Chen and Ravallion’s estimates of global extreme poverty rates are well known. This note, by considering how these rates vary by age group, reaches two important and policy relevant conclusions and emphasizes a central avenue for future research. The first is that child extreme poverty rates are 50% higher than adult ones and almost twice those of the elderly. This result depends on assuming that all individuals in a household have the same resource needs and no economies of scale exist, as in the World Bank standard approach. Conversely, if conservative estimates of economies of scale and individual discount factors are adopted, global extreme poverty rates and the child–adult gap are much smaller than the Chen and Ravallion estimates. These findings highlight the policy importance of research efforts towards understanding how needs vary within a household and with its size.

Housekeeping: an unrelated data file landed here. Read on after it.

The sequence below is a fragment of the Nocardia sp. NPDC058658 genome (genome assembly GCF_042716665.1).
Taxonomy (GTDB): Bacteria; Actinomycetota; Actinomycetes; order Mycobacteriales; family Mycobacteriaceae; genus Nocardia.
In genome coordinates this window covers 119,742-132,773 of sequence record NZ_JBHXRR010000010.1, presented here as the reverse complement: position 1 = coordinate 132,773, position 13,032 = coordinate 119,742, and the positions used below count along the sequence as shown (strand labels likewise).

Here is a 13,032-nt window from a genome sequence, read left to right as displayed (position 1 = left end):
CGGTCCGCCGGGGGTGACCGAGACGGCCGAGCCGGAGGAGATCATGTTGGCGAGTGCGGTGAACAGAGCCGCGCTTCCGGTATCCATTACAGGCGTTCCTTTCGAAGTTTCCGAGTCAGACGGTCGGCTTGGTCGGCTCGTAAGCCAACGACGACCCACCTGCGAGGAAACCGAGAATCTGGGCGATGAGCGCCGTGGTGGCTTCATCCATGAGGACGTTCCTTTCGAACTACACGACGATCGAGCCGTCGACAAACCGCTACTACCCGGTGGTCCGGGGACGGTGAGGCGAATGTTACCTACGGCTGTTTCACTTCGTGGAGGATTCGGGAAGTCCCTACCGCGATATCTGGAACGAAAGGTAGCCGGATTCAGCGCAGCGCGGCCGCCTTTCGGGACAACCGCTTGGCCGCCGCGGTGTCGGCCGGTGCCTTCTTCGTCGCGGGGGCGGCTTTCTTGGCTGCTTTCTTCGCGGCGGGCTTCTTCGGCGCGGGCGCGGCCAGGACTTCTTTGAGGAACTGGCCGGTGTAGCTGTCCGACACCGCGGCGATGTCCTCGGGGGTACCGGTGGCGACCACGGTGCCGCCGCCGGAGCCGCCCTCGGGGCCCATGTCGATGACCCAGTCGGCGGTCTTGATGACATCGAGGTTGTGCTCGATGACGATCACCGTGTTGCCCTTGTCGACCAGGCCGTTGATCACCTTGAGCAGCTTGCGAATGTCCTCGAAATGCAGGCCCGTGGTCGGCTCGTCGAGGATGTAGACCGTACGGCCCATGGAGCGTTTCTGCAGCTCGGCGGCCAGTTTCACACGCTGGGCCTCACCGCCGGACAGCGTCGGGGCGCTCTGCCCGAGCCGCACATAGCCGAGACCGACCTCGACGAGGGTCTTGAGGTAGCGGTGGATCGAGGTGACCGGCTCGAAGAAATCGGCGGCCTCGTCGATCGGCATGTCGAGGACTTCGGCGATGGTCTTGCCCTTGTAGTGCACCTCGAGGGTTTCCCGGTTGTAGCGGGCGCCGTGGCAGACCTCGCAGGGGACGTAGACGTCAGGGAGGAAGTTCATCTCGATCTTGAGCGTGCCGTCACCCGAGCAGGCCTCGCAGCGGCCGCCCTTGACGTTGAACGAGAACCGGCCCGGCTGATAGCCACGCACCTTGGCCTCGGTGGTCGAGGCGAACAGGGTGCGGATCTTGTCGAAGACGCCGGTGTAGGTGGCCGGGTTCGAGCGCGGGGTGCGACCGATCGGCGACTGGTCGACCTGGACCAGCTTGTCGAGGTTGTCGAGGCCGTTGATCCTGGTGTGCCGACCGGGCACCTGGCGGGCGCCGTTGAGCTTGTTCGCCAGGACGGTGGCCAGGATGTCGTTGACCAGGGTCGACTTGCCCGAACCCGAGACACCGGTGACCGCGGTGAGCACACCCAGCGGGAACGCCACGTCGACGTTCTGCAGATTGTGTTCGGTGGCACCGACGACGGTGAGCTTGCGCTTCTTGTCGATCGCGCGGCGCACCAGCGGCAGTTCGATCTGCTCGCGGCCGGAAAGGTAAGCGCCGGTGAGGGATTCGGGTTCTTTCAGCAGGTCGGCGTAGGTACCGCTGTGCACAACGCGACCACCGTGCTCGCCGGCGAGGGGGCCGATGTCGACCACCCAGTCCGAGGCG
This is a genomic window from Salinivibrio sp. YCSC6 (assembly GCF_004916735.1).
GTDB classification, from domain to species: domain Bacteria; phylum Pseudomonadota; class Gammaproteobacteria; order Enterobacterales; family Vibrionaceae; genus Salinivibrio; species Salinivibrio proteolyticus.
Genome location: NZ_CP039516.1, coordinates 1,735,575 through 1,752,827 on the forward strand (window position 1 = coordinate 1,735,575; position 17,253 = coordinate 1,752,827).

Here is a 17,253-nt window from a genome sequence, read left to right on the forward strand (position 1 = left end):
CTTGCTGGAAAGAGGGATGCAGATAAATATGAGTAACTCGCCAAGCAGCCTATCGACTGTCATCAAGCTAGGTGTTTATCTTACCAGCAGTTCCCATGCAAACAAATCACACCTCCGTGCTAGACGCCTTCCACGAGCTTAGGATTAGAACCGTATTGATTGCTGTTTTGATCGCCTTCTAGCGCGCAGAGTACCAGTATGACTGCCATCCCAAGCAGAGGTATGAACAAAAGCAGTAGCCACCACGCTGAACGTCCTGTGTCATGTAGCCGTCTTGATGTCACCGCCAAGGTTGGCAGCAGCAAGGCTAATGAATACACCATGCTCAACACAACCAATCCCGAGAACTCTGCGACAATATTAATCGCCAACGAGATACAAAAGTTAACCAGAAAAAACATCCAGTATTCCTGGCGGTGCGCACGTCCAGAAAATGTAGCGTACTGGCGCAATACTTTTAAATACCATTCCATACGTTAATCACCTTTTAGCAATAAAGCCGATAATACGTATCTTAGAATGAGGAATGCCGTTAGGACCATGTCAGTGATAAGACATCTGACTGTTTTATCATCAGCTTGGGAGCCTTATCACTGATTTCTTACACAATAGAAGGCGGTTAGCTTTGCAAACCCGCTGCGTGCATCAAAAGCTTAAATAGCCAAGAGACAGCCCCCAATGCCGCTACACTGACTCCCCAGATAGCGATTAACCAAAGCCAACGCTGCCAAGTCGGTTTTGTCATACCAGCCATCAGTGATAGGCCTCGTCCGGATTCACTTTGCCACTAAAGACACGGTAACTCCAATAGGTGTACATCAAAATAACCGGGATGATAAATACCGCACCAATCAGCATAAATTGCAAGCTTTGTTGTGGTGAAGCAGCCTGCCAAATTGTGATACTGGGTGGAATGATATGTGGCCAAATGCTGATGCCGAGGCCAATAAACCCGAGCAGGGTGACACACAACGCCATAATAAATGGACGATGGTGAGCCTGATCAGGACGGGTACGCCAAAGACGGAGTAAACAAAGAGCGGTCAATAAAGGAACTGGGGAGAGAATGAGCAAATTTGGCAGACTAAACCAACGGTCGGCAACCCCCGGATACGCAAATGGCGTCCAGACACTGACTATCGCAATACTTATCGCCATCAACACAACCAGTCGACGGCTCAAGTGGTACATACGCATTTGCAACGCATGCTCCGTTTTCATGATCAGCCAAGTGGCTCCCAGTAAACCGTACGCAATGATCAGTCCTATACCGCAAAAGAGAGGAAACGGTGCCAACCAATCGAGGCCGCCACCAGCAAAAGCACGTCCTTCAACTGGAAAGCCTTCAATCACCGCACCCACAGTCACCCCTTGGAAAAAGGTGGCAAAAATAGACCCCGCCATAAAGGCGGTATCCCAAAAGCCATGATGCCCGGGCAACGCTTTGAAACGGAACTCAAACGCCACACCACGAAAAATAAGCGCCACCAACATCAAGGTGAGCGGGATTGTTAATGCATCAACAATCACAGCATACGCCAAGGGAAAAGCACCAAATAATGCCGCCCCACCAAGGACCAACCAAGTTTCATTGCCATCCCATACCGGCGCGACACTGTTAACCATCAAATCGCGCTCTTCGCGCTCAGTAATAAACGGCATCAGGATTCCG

Batanaa, Y.; Bussoloa, M.; Cockburn, J. Global extreme poverty rates for children, adults and the elderly. Economics Letters (2013) 120 (3) 405-407. [DOI: 10.1016/j.econlet.2013.05.006]